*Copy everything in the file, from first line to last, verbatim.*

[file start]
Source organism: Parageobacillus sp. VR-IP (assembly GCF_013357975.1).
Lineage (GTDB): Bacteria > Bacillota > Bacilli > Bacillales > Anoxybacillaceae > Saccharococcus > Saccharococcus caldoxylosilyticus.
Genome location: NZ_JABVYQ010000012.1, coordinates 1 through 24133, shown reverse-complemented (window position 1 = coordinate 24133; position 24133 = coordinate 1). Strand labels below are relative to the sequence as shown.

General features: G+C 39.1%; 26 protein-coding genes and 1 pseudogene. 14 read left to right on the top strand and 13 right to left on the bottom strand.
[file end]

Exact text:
Source organism: Parageobacillus sp. VR-IP (assembly GCF_013357975.1).
Lineage (GTDB): Bacteria > Bacillota > Bacilli > Bacillales > Anoxybacillaceae > Saccharococcus > Saccharococcus caldoxylosilyticus.
Genome location: NZ_JABVYQ010000012.1, coordinates 1 through 24133, shown reverse-complemented (window position 1 = coordinate 24133; position 24133 = coordinate 1). Strand labels below are relative to the sequence as shown.

General features: G+C 39.1%; 26 protein-coding genes and 1 pseudogene. 14 read left to right on the top strand and 13 right to left on the bottom strand.